School-sized Rain Catchers are just a larger version of the barrel catchments.  The approach is just the same--a rooftop is needed to intercept the rain, and gutters are needed to convey the rain to a storage tank.  The tank then needs to have plumbing to direct its stored water to the area on the school where the water will be used, often a garden.  Volunteers (students, teachers, and community members) help build the system.  Rain Catchers in Your School is a collaborative, environmental education program--we work with students and teachers on a water conservation curriculum, and bring our Water Conservationist into the classroom and onto the school site for a community outreach ":Build It" day.  


Preliminary steps involve working closely with the school and educators to determine the best place of a "Rain Catcher" system, which classrooms will be involved, and what day is best to host a workshop.  The NCRC&DC provides all of the materials and helps guide the outreach for a learning opportunity that carries the water conservation message from the classroom home to the family, then outward to others with our Learn-And-Tell model of youth engagement.


The design steps include:

• Evaluate the site and determine best location for a rooftop system, including storage tank and overflow discharge area

• Design the system (using student involvement wherever practicable)

o Size all components of the system correctly (excellent real world application of geometry and algebra for high school projects)

o survey the topography of the location for appropriate gravity-drainage feed  and discharge lines, ensuring the slope is properly designed and managed

o Determine use of the stored water, and mechanism for conveyance to the use area

• Develop the schematics and parts list

• Obtain any needed permits or approvals

• Purchase the parts

• Install the system with the help of students and parents

If this is your school, start a Workgroup who will conduct a complete site assessment to determine best location for a rooftop system, including storage tank and overflow discharge area.  Rough dimensions of rooftop area for collection should be estimated, and rough tank sizes should be determined, along with the plan for use of the stored rain water, and any overflow water from a storage tank.  Consideration should be given to the disposition of excess water that overflows the collection tank during large rain events. (note: The potential for backflow can be prevented by leaving a physical air gap between the potable water supply outlet and the potentially contaminated water or by installing anti-siphon devices such as double check valves or vacuum breakers.).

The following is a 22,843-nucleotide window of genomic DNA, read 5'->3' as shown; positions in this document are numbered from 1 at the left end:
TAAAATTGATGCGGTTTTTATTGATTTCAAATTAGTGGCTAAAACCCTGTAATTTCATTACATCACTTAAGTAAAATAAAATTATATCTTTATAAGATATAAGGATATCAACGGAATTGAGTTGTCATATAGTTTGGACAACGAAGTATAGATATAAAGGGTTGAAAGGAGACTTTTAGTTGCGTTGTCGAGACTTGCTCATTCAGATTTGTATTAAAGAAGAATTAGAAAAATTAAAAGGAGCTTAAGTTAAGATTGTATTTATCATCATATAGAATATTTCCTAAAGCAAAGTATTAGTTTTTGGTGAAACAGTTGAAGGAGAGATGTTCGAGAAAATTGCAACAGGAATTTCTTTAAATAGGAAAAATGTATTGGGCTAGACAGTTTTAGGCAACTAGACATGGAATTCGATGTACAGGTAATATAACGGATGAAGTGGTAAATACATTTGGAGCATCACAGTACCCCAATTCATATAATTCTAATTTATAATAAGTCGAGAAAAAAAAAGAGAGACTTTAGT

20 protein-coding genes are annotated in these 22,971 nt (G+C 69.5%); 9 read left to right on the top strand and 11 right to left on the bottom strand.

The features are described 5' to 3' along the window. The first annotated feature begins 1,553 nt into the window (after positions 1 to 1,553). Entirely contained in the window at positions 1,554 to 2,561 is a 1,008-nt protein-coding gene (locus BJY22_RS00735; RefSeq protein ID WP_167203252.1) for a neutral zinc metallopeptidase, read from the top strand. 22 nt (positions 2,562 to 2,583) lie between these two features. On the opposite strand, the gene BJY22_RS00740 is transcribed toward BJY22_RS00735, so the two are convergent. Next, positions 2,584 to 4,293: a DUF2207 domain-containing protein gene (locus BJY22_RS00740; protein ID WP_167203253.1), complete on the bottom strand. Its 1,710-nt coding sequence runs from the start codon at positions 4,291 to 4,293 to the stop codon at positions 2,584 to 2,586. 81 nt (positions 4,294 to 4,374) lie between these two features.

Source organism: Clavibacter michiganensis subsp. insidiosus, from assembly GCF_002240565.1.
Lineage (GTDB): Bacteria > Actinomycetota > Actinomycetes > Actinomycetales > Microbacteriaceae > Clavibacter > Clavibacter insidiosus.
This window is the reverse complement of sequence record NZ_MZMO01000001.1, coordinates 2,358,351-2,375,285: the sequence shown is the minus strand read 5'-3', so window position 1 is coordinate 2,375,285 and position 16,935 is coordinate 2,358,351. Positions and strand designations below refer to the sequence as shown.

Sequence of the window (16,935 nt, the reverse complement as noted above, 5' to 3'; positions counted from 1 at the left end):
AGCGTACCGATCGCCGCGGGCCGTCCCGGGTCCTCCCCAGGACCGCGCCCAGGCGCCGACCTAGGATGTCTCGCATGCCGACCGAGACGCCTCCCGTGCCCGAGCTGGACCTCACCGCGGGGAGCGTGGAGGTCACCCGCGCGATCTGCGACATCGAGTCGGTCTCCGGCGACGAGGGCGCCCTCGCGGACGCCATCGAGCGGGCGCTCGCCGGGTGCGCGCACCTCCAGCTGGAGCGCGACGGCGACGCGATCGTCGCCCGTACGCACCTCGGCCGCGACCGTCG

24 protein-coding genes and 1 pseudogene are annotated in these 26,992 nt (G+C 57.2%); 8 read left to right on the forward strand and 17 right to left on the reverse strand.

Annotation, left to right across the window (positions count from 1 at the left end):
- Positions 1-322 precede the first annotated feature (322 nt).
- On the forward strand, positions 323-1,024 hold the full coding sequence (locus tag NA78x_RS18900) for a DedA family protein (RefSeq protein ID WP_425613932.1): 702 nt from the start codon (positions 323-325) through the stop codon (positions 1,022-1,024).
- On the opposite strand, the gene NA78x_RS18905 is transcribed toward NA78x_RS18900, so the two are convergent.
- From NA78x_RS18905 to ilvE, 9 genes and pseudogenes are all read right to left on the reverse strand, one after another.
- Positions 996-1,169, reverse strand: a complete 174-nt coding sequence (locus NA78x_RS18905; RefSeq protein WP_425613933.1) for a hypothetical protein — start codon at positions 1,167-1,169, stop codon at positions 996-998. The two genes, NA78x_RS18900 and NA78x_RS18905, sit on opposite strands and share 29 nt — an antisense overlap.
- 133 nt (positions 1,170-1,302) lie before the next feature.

The System can be collaboratively designed with the workgroup providing needed engineering and surveying work to properly design the system (using student involvement wherever practicable).  Specifically,  all gutters and conveyance systems will need to be properly sized for the anticipated maximum flow for a design rain event, and the layout/topography will be appropriately surveyed to utilize gravity flow for all components both to the storage system, and from the storage system to the ultimate use area.

First-flush diverters may be useful to remove the first flush of water after runoff begins.  Leaf screens may be useful to keep debris out of the collected water;  such screens will need maintenance to prevent clogging as they collect leaves and other debris

Depending on location, local conditions, and materials used, tanks and their plumbing may not need any special preparations for winter weather.  Valves may need testing the following spring as they are susceptible to damage by freezing water.  

It is important to know the local regulations.  In all cases, building codes, health department stipulations and water supply company requirements should be followed to prevent cross connection.  Obtaining permits, using certified plumbers, or allowing inspections of completed installations may be required.

A drawn schematic of the design should be prepared, and a parts list developed for the planned design.  Once any needed permits are obtained, the pats will be purchased, seeking donations or reduced costs/discounts wherever possible.  

A day for installation will be selected and volunteers should be recruited from the school, partnering agencies, parents and students.  The tank bed may be installed on a day prior to the installation of the tank and conveyance system.